# Non-inertial reference frame and Lagrange's equation of motion

Newton's equation of motion $$F=ma$$ is modified when used from within non-inertial reference frame. I thought same is true for Lagrange's equation of motion also. But I got confused when I read in Landau's Mechanics book that when a system is observed from within non-inertial reference frame, its Lagrangian function changes (as compared to Lagrangian function of the same system in an inertial frame) but Lagrange's equation of motion remains valid.

Lagrangian function is a scalar quantity. And Scalar quantity does not change/modify if either measured from within inertial reference frame or non-inertial reference frame - e.g. temperature of an object.

1. Why does Lagrangian function change?

2. Why Lagrange's equation of motion remains valid in non-inertial reference frame?

Anybody there to clear my confusion?

It might help to answer your question by analogy. In short, the Euler-Lagrange equations can be likened to the general equation $$\nabla f|_M = 0$$ used to find (constrained) extrema, while Newton's laws are analogous to a precise form of $$\nabla f|_M = 0$$, in a specially chosen coordinate system (e.g. the coordinate system where $$\nabla f = 0$$ has the simplest possible form.) Using a non-inertial reference frame is analogous to using coordinates for which the equation $$\nabla f|_M=0$$ fails to have the desired properties, but does not influence the outcome of the optimization (or the underlying algorithm, whether Lagrange multipliers or something else.)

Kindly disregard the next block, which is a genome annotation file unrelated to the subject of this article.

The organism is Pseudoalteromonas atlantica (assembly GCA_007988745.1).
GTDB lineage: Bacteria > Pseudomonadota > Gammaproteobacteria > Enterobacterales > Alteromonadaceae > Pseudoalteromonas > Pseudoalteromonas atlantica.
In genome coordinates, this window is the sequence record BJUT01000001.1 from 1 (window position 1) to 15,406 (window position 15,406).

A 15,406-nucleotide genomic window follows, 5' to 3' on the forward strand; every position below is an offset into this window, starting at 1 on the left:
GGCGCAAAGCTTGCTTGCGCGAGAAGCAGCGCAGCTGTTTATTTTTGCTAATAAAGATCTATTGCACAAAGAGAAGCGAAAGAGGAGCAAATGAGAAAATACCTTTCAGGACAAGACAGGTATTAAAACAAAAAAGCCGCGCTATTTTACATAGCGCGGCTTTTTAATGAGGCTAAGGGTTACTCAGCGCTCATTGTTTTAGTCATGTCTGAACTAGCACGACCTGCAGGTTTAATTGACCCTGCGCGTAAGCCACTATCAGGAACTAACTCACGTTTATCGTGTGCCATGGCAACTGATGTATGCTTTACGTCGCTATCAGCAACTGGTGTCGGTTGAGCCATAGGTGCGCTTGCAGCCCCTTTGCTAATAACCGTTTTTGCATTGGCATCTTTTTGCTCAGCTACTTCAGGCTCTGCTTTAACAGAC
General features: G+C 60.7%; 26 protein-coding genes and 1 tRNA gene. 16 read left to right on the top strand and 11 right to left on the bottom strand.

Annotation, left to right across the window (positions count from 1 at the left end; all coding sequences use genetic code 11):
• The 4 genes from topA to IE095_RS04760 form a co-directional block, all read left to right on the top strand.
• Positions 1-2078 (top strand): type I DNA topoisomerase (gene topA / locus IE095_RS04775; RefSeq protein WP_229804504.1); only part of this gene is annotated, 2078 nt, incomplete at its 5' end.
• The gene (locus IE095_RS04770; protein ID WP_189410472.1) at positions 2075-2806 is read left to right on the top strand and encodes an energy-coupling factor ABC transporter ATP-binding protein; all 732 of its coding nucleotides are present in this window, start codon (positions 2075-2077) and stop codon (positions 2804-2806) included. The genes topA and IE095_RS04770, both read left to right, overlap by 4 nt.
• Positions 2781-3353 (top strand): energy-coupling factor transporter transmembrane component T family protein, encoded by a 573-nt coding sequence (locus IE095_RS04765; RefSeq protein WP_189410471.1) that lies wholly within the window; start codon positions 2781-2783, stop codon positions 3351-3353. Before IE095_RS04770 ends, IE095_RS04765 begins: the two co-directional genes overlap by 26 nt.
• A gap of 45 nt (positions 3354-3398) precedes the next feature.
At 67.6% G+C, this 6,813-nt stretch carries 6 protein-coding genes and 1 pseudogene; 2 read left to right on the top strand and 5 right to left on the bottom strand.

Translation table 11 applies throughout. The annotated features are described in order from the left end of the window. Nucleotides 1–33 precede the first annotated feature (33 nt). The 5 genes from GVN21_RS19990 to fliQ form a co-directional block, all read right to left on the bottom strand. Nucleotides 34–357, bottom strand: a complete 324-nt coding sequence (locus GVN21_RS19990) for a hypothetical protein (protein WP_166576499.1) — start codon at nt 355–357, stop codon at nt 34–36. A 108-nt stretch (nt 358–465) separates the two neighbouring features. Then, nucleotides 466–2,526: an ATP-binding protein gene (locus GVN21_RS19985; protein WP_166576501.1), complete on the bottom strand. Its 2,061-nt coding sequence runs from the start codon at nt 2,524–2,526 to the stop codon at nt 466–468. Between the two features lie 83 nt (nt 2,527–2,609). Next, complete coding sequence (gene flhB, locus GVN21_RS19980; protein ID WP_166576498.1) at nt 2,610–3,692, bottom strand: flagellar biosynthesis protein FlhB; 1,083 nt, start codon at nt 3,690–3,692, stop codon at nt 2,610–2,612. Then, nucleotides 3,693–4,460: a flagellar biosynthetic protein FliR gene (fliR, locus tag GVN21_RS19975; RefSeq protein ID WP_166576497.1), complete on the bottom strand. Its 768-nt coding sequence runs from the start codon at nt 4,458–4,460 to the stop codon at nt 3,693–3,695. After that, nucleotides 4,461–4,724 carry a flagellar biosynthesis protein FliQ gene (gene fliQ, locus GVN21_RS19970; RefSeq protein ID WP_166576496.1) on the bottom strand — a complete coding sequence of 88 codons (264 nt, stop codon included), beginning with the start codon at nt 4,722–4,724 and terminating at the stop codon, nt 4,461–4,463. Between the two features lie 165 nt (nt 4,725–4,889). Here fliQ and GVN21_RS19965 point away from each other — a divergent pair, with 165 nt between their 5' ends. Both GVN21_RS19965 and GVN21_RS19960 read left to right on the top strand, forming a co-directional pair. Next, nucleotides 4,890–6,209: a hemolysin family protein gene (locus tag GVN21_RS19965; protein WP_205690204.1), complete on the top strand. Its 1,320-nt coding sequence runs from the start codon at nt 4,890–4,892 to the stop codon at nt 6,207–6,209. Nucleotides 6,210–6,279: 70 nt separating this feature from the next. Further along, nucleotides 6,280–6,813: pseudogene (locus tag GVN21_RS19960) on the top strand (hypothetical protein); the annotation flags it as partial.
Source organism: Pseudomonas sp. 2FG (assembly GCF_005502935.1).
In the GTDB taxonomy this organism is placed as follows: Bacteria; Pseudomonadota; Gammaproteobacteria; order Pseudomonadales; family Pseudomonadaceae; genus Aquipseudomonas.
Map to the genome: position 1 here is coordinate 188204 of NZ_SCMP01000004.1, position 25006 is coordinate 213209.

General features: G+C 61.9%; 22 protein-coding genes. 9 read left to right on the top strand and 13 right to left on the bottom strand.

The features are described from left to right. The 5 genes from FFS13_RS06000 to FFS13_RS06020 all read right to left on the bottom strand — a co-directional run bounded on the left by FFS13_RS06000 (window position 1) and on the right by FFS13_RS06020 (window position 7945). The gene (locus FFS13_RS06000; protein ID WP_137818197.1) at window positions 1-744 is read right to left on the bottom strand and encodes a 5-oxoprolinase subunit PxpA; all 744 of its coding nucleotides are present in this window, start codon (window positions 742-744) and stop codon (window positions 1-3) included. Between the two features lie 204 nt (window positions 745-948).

• Is this similar to, for example, form of del operator in Cartesian co-ordinate system is different than del operator in spherical co-ordinate system ?
– atom
May 2, 2021 at 5:39
• Kind of, except not really. It has more to do with semantics than anything else; the Lagrangian/Hamiltonian approach is just slightly more abstract than Newton's laws, and this makes the formalism more general.
– TLDR
May 2, 2021 at 5:48
• If for a simple pendulum, and for a specific time, value of Lagrangian function is 100 joules in my reference frame which I know (or assume) is inertial one. Next, I know my friend (who is in non-inertial frame w.r.t. me, for example rotating table) AT THE SAME TIME, also measuring value of the Lagrangian function of this same pendulum. So will he measure 100 joules or something else?
– atom
May 2, 2021 at 5:58

Lets say you have coordinate system that rotate about the z-axis with the angle $$~\Omega\,\tau~$$ where $$\Omega~$$ is constant, thus the position vector relative to inertial system is

$$\vec R=\left[ \begin {array}{ccc} \cos \left( \Omega\,\tau \right) &-\sin \left( \Omega\,\tau \right) &0\\ \sin \left( \Omega \,\tau \right) &\cos \left( \Omega\,\tau \right) &0 \\ 0&0&1\end {array} \right] \,\begin{bmatrix} x \\ y \\ z \\ \end{bmatrix}$$

from here you can obtain the kinetic and potential energy

$$T=\frac m2\,\vec{\dot{R}}\cdot \vec{\dot{R}}\\ U=m\,g\,\vec{R}_y$$

and the Lagrange function $$\mathcal{L}=T-U$$

but if the coordinate system doesn't rotate $$\Omega=0$$ the Lagrange function $$\mathcal L$$ is not the same as above, so the statement that the Lagrange function doesn't change , is in general can't be true ?

if the coordinate system move with constant velocity vector $$\vec v=\left[v_x~.v_y~,v_z\right]^T~$$ then the position vector is now

$$\vec R=\left[ \begin {array}{c} x-v_{{x}}\tau\\ y-v_{{y}} \tau\\ z-v_{{z}}\tau\end {array} \right]$$

in this case the equation of motion are equal to the equations of motion where $$\vec v=\vec 0$$